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Anthropometry-based Obesity Phenotypes and Risk of Colorectal Adenocarcinoma: A Large Prospective Cohort Study in Norway.
Epidemiology 2016; 27(3):423-32E

Abstract

BACKGROUND

It is unclear whether obesity phenotypes measured by different anthropometric indices are associated with a risk of colorectal adenocarcinoma by anatomical location.

METHODS

We compiled harmonized population-based cohort studies (Cohort of Norway, CONOR) with 143,477 participants that were conducted between 1994 and 2010. General, abdominal, and gluteofemoral obesity were assessed by body mass index (BMI, kg/m(2)), waist circumference (cm), and hip circumference (cm). Other measures examined were waist to hip ratio, waist to height ratio, and body adiposity index. We performed Cox proportional hazards regression to estimate hazard ratios (HRs) and 95% confidence intervals (CIs) of obesity relative to a risk of colorectal adenocarcinoma.

RESULTS

In total, 2,044 incident cases of colorectal adenocarcinoma were identified. We observed a positive association between waist circumference (high versus low) and adenocarcinoma in the proximal colon (HR = 1.9, 95% CI = 1.5, 2.5) and distal colon (HR = 1.7, 95% CI = 1.3, 2.3) when adjusted for BMI. The association with waist circumference was especially strong in men. BMI was not associated with adenocarcinoma in the colon or rectum after adjusting for waist circumference. We found no association between hip circumference and colorectal adenocarcinoma. When adjusted for BMI plus waist circumference, body adiposity index was negatively associated with adenocarcinoma in the proximal or distal colon.

CONCLUSION

Abdominal obesity, but not general or gluteofemoral obesity, was associated with an increased risk of adenocarcinoma in the proximal and the distal colon, especially in men. Muscularity may be negatively associated with risk of colon adenocarcinoma.

Authors+Show Affiliations

From the aDepartment of Molecular Medicine and Surgery, Karolinska Institutet, Stockholm, Sweden; bDepartment of Epidemiology and Biostatistics, Imperial College London, London, United Kingdom; and cHUNT Research Centre, Department of Public Healthand General Practice, Norwegian University of Science and Technology, Levanger, Norway.No affiliation info availableNo affiliation info availableNo affiliation info available

Pub Type(s)

Journal Article

Language

eng

PubMed ID

26808598

Citation

Lu, Yunxia, et al. "Anthropometry-based Obesity Phenotypes and Risk of Colorectal Adenocarcinoma: a Large Prospective Cohort Study in Norway." Epidemiology (Cambridge, Mass.), vol. 27, no. 3, 2016, pp. 423-32.
Lu Y, Ness-Jensen E, Martling A, et al. Anthropometry-based Obesity Phenotypes and Risk of Colorectal Adenocarcinoma: A Large Prospective Cohort Study in Norway. Epidemiology. 2016;27(3):423-32.
Lu, Y., Ness-Jensen, E., Martling, A., & Hveem, K. (2016). Anthropometry-based Obesity Phenotypes and Risk of Colorectal Adenocarcinoma: A Large Prospective Cohort Study in Norway. Epidemiology (Cambridge, Mass.), 27(3), pp. 423-32. doi:10.1097/EDE.0000000000000447.
Lu Y, et al. Anthropometry-based Obesity Phenotypes and Risk of Colorectal Adenocarcinoma: a Large Prospective Cohort Study in Norway. Epidemiology. 2016;27(3):423-32. PubMed PMID: 26808598.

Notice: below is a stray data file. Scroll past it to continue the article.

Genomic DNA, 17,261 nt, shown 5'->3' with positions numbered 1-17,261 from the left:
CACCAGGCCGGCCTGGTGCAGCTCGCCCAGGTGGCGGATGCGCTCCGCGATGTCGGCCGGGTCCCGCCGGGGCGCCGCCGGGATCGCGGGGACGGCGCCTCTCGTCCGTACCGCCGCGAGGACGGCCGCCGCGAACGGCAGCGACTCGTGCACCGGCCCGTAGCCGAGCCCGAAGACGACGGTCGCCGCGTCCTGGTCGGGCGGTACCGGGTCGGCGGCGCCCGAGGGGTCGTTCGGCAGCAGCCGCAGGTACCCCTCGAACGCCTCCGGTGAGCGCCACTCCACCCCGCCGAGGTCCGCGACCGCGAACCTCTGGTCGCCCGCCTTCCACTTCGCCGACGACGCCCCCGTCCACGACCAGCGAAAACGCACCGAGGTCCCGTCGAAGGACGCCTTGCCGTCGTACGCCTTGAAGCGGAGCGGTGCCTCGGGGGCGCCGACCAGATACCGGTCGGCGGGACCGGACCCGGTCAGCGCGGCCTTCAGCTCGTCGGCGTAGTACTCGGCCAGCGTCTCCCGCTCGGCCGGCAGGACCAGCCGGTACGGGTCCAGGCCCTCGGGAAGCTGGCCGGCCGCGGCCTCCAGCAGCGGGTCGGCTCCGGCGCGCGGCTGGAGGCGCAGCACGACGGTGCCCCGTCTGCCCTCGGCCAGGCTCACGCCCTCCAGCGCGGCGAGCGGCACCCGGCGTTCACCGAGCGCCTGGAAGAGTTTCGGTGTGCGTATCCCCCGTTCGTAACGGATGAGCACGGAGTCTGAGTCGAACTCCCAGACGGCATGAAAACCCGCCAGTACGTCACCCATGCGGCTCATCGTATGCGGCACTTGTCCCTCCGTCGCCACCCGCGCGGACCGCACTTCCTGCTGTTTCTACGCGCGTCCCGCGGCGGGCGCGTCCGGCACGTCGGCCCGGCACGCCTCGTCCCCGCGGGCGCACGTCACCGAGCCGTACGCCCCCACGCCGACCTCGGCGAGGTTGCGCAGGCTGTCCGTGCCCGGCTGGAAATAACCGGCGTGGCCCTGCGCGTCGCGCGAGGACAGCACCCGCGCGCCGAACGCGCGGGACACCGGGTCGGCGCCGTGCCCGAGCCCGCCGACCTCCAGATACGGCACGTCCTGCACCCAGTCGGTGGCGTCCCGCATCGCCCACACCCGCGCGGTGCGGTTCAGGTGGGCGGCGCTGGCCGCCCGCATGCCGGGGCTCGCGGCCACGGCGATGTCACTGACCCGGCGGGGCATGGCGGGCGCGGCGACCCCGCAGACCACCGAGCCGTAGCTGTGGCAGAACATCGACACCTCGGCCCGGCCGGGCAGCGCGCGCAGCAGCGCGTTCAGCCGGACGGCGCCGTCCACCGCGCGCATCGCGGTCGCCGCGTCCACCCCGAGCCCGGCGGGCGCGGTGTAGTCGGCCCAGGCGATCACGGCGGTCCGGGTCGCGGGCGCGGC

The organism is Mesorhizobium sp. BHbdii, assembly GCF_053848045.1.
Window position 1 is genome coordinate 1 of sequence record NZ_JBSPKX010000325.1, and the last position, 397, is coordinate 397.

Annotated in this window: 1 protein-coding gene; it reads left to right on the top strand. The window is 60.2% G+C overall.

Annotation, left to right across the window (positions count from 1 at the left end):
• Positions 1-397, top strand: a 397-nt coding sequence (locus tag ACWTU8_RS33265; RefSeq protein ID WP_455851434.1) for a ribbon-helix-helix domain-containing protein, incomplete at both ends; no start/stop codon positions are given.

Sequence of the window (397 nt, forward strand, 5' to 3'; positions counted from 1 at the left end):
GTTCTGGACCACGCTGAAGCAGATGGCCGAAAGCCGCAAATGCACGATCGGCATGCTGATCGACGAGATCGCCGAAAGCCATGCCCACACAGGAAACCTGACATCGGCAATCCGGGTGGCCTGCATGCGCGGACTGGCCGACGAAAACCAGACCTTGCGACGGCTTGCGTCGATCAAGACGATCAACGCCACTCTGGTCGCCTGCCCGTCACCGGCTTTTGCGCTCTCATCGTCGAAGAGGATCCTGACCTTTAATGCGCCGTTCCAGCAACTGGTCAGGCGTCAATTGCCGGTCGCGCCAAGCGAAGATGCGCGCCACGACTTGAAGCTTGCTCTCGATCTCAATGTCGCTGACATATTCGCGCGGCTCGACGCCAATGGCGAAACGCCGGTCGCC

* Article titles in AMA citation format should be in sentence-case
TY - JOUR T1 - Anthropometry-based Obesity Phenotypes and Risk of Colorectal Adenocarcinoma: A Large Prospective Cohort Study in Norway. AU - Lu,Yunxia, AU - Ness-Jensen,Eivind, AU - Martling,Anna, AU - Hveem,Kristian, PY - 2016/1/26/entrez PY - 2016/1/26/pubmed PY - 2017/1/6/medline SP - 423 EP - 32 JF - Epidemiology (Cambridge, Mass.) JO - Epidemiology VL - 27 IS - 3 N2 - BACKGROUND: It is unclear whether obesity phenotypes measured by different anthropometric indices are associated with a risk of colorectal adenocarcinoma by anatomical location. METHODS: We compiled harmonized population-based cohort studies (Cohort of Norway, CONOR) with 143,477 participants that were conducted between 1994 and 2010. General, abdominal, and gluteofemoral obesity were assessed by body mass index (BMI, kg/m(2)), waist circumference (cm), and hip circumference (cm). Other measures examined were waist to hip ratio, waist to height ratio, and body adiposity index. We performed Cox proportional hazards regression to estimate hazard ratios (HRs) and 95% confidence intervals (CIs) of obesity relative to a risk of colorectal adenocarcinoma. RESULTS: In total, 2,044 incident cases of colorectal adenocarcinoma were identified. We observed a positive association between waist circumference (high versus low) and adenocarcinoma in the proximal colon (HR = 1.9, 95% CI = 1.5, 2.5) and distal colon (HR = 1.7, 95% CI = 1.3, 2.3) when adjusted for BMI. The association with waist circumference was especially strong in men. BMI was not associated with adenocarcinoma in the colon or rectum after adjusting for waist circumference. We found no association between hip circumference and colorectal adenocarcinoma. When adjusted for BMI plus waist circumference, body adiposity index was negatively associated with adenocarcinoma in the proximal or distal colon. CONCLUSION: Abdominal obesity, but not general or gluteofemoral obesity, was associated with an increased risk of adenocarcinoma in the proximal and the distal colon, especially in men. Muscularity may be negatively associated with risk of colon adenocarcinoma. SN - 1531-5487 UR - https://www.unboundmedicine.com/medline/citation/26808598/Anthropometry_based_Obesity_Phenotypes_and_Risk_of_Colorectal_Adenocarcinoma:_A_Large_Prospective_Cohort_Study_in_Norway_ L2 - http://Insights.ovid.com/pubmed?pmid=26808598 DB - PRIME DP - Unbound Medicine ER -